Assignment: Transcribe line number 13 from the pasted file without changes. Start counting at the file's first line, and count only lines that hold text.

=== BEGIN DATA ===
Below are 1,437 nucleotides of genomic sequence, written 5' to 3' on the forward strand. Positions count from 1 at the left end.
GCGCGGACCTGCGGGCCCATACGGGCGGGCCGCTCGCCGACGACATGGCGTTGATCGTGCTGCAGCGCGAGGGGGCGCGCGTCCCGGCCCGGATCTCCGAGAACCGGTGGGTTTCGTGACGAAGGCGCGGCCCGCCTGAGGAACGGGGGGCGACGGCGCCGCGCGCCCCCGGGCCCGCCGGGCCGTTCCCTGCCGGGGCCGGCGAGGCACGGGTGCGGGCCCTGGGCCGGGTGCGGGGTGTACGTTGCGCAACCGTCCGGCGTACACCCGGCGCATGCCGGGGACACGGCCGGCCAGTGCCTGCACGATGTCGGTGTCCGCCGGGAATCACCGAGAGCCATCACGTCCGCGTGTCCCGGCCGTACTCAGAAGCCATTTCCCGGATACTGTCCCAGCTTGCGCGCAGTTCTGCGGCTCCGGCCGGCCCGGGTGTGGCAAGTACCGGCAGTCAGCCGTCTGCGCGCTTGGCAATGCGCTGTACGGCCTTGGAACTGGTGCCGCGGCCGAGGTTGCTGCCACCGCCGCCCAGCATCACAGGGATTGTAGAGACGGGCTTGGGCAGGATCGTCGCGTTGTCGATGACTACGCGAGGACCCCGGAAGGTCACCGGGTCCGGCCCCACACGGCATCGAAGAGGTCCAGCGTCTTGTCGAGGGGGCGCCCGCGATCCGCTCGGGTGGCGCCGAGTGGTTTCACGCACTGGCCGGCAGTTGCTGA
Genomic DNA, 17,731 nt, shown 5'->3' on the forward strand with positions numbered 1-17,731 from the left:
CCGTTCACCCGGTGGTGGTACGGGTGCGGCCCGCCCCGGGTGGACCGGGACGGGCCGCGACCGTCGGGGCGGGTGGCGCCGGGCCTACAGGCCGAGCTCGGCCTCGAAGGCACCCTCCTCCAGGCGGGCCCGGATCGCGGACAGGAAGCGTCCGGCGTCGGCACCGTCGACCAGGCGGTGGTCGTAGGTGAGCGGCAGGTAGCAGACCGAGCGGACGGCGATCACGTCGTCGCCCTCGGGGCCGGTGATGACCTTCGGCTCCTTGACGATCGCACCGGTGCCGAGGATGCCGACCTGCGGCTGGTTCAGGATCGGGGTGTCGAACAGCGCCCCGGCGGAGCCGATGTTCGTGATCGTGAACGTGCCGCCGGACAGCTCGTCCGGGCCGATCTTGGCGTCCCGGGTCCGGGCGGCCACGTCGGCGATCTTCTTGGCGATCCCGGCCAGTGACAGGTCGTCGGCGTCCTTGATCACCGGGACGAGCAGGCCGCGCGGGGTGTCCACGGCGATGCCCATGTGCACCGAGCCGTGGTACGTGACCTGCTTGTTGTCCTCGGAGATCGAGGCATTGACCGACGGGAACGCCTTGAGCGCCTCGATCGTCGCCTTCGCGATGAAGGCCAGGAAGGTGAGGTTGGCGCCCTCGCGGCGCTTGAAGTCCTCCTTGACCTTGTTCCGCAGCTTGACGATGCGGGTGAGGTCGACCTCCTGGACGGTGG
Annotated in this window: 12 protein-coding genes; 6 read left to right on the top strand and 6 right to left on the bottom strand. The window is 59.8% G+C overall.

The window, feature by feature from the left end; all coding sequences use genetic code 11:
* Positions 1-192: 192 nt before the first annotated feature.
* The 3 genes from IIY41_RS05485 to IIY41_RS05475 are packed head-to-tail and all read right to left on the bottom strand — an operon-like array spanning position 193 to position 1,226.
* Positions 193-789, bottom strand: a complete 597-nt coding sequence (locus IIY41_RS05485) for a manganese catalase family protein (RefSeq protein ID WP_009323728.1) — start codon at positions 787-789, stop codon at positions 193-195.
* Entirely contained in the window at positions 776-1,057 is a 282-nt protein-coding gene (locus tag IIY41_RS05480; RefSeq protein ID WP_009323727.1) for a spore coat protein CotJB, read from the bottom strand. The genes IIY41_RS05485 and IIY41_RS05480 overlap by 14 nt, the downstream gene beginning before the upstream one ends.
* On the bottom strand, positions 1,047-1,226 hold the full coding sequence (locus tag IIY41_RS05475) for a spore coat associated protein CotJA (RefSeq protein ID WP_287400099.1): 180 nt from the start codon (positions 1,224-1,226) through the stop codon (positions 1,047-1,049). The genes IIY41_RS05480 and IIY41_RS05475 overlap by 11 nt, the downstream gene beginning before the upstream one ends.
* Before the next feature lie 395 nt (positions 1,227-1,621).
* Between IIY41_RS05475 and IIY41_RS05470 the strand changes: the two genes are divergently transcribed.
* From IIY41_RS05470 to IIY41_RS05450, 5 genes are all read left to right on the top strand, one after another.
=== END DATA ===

* Between IIY41_RS05475 and IIY41_RS05470 the strand changes: the two genes are divergently transcribed.